Reproductive disorders: You might experience a loss of libido, prostate and breast enlargement, low sperm count and sterility. Women who abuse steroids have an irregular menstrual cycle and in some cases are infertile.
Physical Signs and symptoms of Steroids Abuse and Addiction
Anabolic steroids are performance enhancers that increase your ability to exercise by stimulation power, muscle growth and aerobic capacity. Sadly, this comes at a high cost of severe side effects. For instance, men experience low sperm count, baldness and breast development, while women appear masculine with deep voices. Their clitoris swells and they lose breast size and body fat.
Steroids increase bone production in the face and skull, causing overgrowth in your forehead. Teenagers might have short stature, as their bodies are still growing when they take steroids. Other physical signs include:
- Stomach pain
- Poor sexual performance
- Oily hair
- Heart attack
Psychological signs and symptoms of Steroids Abuse and Addiction
You might suffer from a condition called muscle dysmorphia, whereby you’ll have a distorted view of yourself. Women who are toned and lean believe they are fat, while men who are huge and muscular believe they are weak and small. Other psychological signs include:
- Aggression (‘roid rage’)
- Obsession with body image
- Violent outbursts
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When you stop using steroids, you will experience withdrawal symptoms. These begin to manifest within two days after your last dose and will include irritability, headaches and nausea. Most of the withdrawal symptoms occur during the acute stage, which lasts up to the fifth day after your last drug use. Symptoms include fatigue, loss of energy, depression, anxiety, hallucinations and delusions.
Withdrawal symptoms peak on the sixth and seventh day. You’ll experience abdominal pains, nausea, weight loss, vomiting, depression and insomnia. Symptoms fade during the second week, but some psychological symptoms such as depression, insomnia and cravings might last a few weeks or even months.
Do not attempt to quit steroid use on your own, especially if you’re a long-term user or you combine steroids with stimulants. You’ll need detoxification to ensure you remain safe. Doctors might provide medication to treat specific symptoms such as antidepressants, anticonvulsants and over the counter medications for headache and nausea.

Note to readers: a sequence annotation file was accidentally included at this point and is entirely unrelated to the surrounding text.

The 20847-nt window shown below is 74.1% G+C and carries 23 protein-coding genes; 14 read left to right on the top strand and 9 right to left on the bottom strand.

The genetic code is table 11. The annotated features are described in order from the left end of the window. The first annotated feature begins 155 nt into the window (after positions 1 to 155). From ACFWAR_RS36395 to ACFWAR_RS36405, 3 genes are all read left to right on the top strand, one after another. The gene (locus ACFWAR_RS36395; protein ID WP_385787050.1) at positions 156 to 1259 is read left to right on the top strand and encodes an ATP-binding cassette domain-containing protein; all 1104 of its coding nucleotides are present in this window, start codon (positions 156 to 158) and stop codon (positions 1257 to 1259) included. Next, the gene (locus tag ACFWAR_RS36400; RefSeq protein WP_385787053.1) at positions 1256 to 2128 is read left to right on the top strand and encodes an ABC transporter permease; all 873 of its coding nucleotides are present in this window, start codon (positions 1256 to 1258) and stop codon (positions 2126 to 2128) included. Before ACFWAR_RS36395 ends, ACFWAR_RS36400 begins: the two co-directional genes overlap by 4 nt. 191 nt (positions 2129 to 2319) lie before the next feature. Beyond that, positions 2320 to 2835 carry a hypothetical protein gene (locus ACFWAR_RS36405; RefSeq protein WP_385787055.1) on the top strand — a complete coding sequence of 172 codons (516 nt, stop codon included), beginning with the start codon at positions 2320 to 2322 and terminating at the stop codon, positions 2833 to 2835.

Dangerous Effects of Steroids Abuse and Addiction
Injecting steroids: The common route of abuse is by injecting steroids. Most people share needles at the gym; this is a dangerous and reckless habit that increases the risk of HIV and Hepatitis. Most of the infections are permanent and require lifelong treatment.
Effects on men: There is an artificial excess of testosterone in the body when you abuse steroids – more than naturally produced in the testicles. This leads to smaller testicles, low sperm count, infertility and impotence. Some men might have larger foreheads, causing an appearance almost similar to the ‘Incredible Hulk’.
Effects on women: Women experience irregular menstrual cycle, enlarged clitoris, smaller breasts, deeper voice, masculine appearance and lower body fat.
Therapy, Treatment and Rehab for Steroids Abuse and Addiction
Anabolic steroid treatment follows the same procedure as other addictions. Treatment involves medically-supervised detox, pharmacology and behavioural therapy. The goal of detox is to remove all harmful toxins from your body and physically stabilise you for rehab. Doctors are on hand 24/7 to supervise the process and ensure you remain comfortable for the duration of detox and withdrawal.
After you’re stabilised, you will transition to an inpatient facility, where psychotherapists use a range of innovative therapy techniques to help you understand your addiction, identify all triggers that led to substance abuse and develop coping skills for dealing with triggers. Treatment also includes education, relapse prevention planning, aftercare, nutrition planning and skills classes.